Blackburn man faces drugs conspiracy charge

Blackburn man faces drugs conspiracy charge

Blackburn man faces drugs conspiracy charge

First published in News

A 42-YEAR-OLD man has gone on trial accused of being involved in a conspiracy to supply drugs.

Stephen Barton, of Brandy House Brow, Blackburn, bought either amphetamine or cannabis worth £36,000 from two dealers, a court heard.

One of them, Darren Bowling, 47, of Colne Road, Barrowford, has pleaded guilty to conspiracy to supply cocaine, conspiracy to supply cannabis, two charges of concealment of criminal property and possession of criminal property, the jury heard.

The other alleged dealer, Michael Donnelly is not joining Barton in the dock at Preston Crown Court because in September last year, he fled the United Kingdom to South Africa via Dubai and has not returned, the court was told.

Barton denies conspiring to supply class B drugs, transferring £36,750 of criminal property and possessing £7,025 of criminal property.

Also standing trial is Melvin Harrison, 62, of Causey Foot, Nelson, who is charged with possessing criminal property and concealing criminal property. He also denies both charges.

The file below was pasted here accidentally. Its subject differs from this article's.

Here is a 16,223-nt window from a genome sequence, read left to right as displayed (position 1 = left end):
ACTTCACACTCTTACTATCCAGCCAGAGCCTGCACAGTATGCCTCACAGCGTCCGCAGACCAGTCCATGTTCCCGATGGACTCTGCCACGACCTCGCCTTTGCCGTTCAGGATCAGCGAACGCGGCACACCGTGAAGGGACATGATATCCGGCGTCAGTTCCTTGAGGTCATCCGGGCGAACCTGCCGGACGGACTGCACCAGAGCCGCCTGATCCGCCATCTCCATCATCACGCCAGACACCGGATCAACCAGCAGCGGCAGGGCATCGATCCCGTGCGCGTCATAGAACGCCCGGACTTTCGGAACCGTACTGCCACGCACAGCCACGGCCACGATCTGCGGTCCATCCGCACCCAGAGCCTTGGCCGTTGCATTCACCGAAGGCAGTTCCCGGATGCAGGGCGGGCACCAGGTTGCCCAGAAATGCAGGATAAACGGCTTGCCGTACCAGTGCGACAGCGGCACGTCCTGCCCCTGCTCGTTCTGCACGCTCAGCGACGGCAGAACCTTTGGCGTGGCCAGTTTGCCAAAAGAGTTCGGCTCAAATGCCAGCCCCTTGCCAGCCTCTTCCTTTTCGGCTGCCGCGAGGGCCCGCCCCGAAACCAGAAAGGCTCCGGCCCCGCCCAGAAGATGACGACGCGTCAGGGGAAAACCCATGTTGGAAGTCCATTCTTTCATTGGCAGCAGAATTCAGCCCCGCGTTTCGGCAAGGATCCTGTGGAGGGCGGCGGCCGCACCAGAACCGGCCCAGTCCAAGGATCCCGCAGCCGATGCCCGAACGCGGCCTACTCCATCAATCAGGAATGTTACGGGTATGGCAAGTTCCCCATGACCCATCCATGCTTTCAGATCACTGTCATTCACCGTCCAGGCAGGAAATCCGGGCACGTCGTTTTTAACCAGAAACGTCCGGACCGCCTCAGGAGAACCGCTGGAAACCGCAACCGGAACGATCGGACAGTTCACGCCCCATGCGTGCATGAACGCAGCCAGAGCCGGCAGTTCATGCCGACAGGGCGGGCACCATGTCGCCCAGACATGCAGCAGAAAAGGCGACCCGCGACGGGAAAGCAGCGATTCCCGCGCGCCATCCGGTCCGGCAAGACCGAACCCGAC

The judge was told Harrison was an employee of Bowling at his business Castle Self Storage in Hapton. It was as part of that job that it is alleged he helped to hide drugs money.

Arthur Gibson, prosecuting, said: "People sell drugs for money and the money is invariably paid in cash and kept in cash.

"Harrison’s role was to act as a custodian for his employer Bowling by hiding large amounts of cash at the premises of Castle Storage."

When the police moved in in January, Harrison was allegedly seen to hand Bowling a box, which was later found to contain £48,140. Later, officers found three packages of cash totalling £91,350 at Castle Storage, the jury was told.

The prosecutor said one of those packages had earlier been given by another dealer Paul Bell to Bowling who then delivered it to Harrison.

Police carried out a year-long investigation which included the seizure of mobile phones and analysis of data stored on them.

Mr Gibson told the jury: "It is clear that Bowling was running a drug supply business for some time and that the money hidden in Castle Storage was undoubtedly from the proceeds of that business.

"Whether Harrison knew or suspected that the money hidden at Castle Storage came from the supply of drugs or some other criminal activity is of course the issue for you to decide."

Three other men involved in the group have pleaded guilty to offences involving drugs.

(Proceeding)

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